Grooveshark's disappearing and reappearing act looks like it could finally come to an end; permanently. A Manhattan judge has ruled that because Grooveshark employees themselves had uploaded 5,977 songs to the service and infringing on copyrights in the process, the outfit couldn't be granted safe harbor for hosting music from the likes of Jay-Z and Madonna. Meaning, the firm's previous method of compliance under the Digital Millennium Copyright Act was null and void because it wasn't users who uploaded the copyrighted material (which would be subsequently removed upon request), it was in-house staffers including CEO Samuel Tarantino and CTO Joshua Greenberg, according to The New York Times. Reuters notes that there was also evidence of internal communications from Greenberg that told employes to share music as much as possible from outside the office in an effort to foster growth -- all as a condition of employment.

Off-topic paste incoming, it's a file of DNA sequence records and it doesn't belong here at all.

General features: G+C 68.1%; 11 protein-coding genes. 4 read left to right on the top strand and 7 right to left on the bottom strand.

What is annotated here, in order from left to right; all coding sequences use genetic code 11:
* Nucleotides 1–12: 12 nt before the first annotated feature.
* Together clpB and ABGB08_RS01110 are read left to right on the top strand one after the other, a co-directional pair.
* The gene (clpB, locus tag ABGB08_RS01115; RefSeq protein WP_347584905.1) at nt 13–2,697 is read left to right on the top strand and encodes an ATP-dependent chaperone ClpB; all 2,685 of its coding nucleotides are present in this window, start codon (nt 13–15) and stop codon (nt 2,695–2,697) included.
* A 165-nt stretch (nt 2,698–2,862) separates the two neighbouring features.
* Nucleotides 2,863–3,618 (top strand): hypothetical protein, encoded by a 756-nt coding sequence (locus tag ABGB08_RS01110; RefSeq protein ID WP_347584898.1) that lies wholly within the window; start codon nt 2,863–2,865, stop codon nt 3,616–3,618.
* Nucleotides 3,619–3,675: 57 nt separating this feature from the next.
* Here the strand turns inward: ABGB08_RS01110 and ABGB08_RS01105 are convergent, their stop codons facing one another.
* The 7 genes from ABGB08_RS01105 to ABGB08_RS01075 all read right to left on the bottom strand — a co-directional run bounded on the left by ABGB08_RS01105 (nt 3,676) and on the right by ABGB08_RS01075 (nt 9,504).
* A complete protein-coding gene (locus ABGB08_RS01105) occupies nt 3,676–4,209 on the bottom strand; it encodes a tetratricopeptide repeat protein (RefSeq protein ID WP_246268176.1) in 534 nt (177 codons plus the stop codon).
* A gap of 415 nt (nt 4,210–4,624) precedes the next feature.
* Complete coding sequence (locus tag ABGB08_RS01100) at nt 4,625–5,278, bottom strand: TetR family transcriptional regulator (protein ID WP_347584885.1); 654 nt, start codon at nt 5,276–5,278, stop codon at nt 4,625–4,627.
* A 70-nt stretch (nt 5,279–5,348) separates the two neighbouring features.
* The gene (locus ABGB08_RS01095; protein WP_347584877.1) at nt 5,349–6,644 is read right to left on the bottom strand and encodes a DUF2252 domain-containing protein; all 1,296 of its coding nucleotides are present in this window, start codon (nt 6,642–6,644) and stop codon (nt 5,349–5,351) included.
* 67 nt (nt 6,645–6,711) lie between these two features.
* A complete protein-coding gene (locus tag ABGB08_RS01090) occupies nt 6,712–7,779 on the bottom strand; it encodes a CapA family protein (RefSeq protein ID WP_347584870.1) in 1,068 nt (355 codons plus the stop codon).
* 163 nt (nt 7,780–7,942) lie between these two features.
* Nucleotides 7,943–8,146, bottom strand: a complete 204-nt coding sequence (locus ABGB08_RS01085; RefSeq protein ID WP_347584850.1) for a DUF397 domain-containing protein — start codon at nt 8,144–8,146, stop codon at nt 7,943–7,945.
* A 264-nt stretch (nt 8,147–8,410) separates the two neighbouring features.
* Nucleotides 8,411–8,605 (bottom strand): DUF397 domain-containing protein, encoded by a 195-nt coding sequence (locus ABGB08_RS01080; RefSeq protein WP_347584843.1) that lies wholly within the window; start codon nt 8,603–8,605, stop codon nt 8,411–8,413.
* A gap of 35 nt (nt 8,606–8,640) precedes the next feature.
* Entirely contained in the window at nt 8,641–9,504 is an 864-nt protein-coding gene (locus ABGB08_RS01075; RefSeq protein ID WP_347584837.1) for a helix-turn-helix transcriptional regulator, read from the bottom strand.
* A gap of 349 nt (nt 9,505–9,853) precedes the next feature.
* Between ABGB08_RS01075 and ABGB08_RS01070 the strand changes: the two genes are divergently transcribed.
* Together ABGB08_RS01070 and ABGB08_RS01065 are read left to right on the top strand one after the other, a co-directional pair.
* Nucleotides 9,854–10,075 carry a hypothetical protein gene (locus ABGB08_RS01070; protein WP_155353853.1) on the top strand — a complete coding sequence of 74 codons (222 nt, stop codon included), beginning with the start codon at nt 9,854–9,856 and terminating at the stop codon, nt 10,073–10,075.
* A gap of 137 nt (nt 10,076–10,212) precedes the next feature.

What's more, it was found that the streaming service had destroyed evidence pertaining to the case, including lists of files that'd been uploaded. The amount of damages haven't been set just yet and, naturally, Grooveshark is considering its future moves, which may or may not include appealing the judgment. It's worth noting that the company is still facing litigation at the New York federal and state levels, too.
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